‘Man About Taradale’
By Andrew Frame
Even in a city the size of Napier, it is still easy to miss big changes.
I completely missed Mitre Ten Mega being built. After moving from Tamatea to somewhere closer to the town I didn’t need to drive along Prebensen Drive for almost a year. So one day when I was walking through the Onekawa industrial area I got a hell of a shock when I rounded a corner and there was a giant, bright orange, aircraft hanger-sized building that had suddenly materialised out of nowhere.
I hadn’t been for a decent nosey around the Taradale shopping centre for a similar length of time. So when one of my friends said “You haven’t written anything about Taradale” and I heard about its redevelopment, I decided it was about time I paid it a visit. So this weekend M.A.T. stands for “Man about Taradale.”
Growing up, my family did a lot of our shopping in Taradale. I remember when they first developed the town centre to its former scheme of paving stones, gardens and & raised crossings. There was a wide range of shops – takeaways, a toy store, three bookshops, hairdressers, a bakery, library, men’s and women’s clothing stores, a pet store, a sporting goods store, you name it. It was essentially a scaled-down version of Napier’s CBD. They even had late-night Friday shopping hours.
Recent years had not been kind to the Taradale town centre. Like everywhere, the number of empty shops grew and a lot of the established retailers left. The paving stones became loose and worn and the old redevelopment started looking a bit tired. Taradale was having a bit of a midlife crisis. So it was time for a spruce up and reinvention. The results of which were officially celebrated recently.
After having a couple of wanders around the newly refurbished Gloucester Street shopping precinct, I’m not overly sure what sort of new image they are trying to portray, although I have some suspicions.
The range of shops has sadly shrunken dramatically. Like Napier’s CBD in the late 90’s, going cappuccino crazy following the trends of Parnell and Ponsonby, Taradale has now followed after central Napier. There are around twenty cafés, takeaways, restaurants and bars in the town centre … quite a staggering number for such a small area. The only place which out-foods Taradale is neighbouring Greenmeadows shopping centre, whose almost total purpose has become servicing the stomachs of surrounding suburbia.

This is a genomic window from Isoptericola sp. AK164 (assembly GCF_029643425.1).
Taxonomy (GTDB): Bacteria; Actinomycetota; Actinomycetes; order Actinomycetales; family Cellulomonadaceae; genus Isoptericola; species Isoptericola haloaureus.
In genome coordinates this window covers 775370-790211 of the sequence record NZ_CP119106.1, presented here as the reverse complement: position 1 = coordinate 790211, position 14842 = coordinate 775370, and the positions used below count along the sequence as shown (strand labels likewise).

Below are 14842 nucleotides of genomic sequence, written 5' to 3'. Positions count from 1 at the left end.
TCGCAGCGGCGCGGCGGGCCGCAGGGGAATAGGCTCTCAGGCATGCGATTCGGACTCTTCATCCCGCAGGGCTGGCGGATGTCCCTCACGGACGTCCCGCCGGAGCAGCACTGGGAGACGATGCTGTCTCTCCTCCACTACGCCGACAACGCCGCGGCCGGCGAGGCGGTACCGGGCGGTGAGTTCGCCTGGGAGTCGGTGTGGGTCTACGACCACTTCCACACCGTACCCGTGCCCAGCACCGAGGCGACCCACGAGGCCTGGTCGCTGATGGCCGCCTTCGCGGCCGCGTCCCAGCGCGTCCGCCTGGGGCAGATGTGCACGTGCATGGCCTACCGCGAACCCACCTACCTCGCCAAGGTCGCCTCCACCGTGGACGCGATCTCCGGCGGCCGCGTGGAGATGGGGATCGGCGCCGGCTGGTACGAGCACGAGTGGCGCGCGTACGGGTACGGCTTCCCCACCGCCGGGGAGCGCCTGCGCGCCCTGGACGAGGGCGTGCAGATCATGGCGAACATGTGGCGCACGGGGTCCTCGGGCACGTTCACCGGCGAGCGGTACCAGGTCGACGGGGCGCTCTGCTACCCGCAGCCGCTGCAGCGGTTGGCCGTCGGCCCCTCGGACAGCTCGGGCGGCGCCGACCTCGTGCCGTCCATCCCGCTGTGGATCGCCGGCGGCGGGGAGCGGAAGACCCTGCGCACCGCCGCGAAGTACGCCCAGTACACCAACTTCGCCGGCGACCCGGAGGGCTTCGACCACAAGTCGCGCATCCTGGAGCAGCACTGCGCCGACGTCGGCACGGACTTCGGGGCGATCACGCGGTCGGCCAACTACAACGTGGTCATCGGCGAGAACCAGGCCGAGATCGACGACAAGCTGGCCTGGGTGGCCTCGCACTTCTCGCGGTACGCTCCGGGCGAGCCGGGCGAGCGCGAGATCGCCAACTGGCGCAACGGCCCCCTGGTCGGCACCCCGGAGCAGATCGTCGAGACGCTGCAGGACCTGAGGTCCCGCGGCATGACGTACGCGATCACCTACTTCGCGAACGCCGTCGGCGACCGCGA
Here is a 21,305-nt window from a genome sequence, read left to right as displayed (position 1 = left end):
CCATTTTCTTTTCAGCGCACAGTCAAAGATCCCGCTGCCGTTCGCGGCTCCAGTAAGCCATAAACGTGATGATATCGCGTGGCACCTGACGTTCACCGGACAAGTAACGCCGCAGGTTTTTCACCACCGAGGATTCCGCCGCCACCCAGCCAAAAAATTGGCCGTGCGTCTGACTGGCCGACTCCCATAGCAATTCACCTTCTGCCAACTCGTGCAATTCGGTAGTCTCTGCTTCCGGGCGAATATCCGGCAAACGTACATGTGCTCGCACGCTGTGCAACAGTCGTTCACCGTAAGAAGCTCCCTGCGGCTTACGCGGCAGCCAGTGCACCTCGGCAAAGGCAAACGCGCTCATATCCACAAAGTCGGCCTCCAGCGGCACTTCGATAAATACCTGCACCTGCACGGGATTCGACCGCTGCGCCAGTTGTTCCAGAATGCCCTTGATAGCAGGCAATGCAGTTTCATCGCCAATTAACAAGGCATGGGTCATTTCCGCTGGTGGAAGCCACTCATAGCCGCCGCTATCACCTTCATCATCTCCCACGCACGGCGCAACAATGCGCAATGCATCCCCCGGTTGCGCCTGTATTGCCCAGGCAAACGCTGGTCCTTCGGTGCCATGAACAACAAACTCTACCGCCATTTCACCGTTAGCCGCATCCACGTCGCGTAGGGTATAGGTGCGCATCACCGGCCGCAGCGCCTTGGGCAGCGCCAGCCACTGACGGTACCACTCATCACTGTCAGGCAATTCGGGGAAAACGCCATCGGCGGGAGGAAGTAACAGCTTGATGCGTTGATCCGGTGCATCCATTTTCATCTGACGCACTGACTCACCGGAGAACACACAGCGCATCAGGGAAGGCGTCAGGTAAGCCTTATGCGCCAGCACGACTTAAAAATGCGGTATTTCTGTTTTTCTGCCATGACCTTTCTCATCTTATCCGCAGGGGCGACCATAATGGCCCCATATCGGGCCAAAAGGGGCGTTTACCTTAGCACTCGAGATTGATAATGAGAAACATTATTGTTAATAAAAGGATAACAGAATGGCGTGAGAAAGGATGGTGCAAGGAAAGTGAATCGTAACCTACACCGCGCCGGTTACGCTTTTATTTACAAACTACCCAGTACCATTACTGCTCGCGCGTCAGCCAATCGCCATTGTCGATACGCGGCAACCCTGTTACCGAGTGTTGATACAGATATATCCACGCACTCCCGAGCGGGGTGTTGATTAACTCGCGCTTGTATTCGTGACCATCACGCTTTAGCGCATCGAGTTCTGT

I have often wondered, considering Taradale’s affluent image, if naming one of its coffee houses “Café Rich” wasn’t a bit of a piss-take. It’s not like you see a “Café DPB” in less well-off shopping areas.
Often viewed as a bit of a retirement village hub, this new fastidious focus on food and frappuccinos makes me think Taradale might be trying to regress into teenage-hood.
Women’s clothing stores, beauty and hair salons are not too far behind Taradale’s massive majority of eateries, making it no longer the most guy-friendly of shopping centres. Once you’ve finished your lunch you will never be short of somewhere to get clipped, waxed, coloured, curled, dressed and varnished. Yes, Taradale is becoming a teenaged girl!
One of the more controversial aspects of Taradale’s redevelopment has been the introduction of parking meters. This is the first time you have ever had to pay for parking in Taradale, but it’s one aspect I don’t mind – as the people who shop and park in Taradale the most will be the ones helping pay for the redevelopment. Where the new meters aren’t ruling the roadside roost, a parking warden has been tasked to the town centre to ticket those who out stay their hour-long parking limit. I’m not sure how effective this will be, though. As unless you’re having an extra-long lunch or marathon makeover, its compact size makes spending more than an hour doing what you need to do in Taradale quite hard to do. Or that could just be a guy thing.
With all the additions and changes that have been made to Taradale, one important, legal, part is missing: There are no longer any marked pedestrian crossings over Gloucester Street in the town centre … only raised ‘courtesy crossings’.
Beloved-in-law, who regularly shops there, rang up the Napier City Council to query the crossing secession and was told that having the combination of (official) pedestrian and (unofficial) ‘courtesy’ crossings, as Taradale’s former layout did, was too confusing and dangerous for drivers and pedestrians alike (can you say ‘Road Code’?) The raised ‘courtesy’ crossings made cars slow down anyway, so the official ‘zebra lines’ and orange light that legally translate to: “Oi! You in the big, wheeled, powered, metal thing – let the soft, easily squished biped go first” were abolished in the town centre. I emailed the council on this matter, hoping they’d reply and refute or confirm these details, but like a Napier pedestrian attempting to cross an official (or otherwise) pedestrian crossing, I’m still waiting.
Considering the large proportion of families with small children and elderly people who daily shop in Taradale and have to cross the road that bisects the shopping precinct, this has become a major safety concern for many. The Taradale retailers I have spoken to are bearing the brunt of some incensed questioning over this issue.
Despite the fact Taradale’s two ward councillors were re-elected without a single vote in their favour (or candidate standing against them), perhaps this is a matter they should put their locality-based positions to good use for … take notice of their constituents and do something before these crossings end up being accompanied by a cross of a different nature.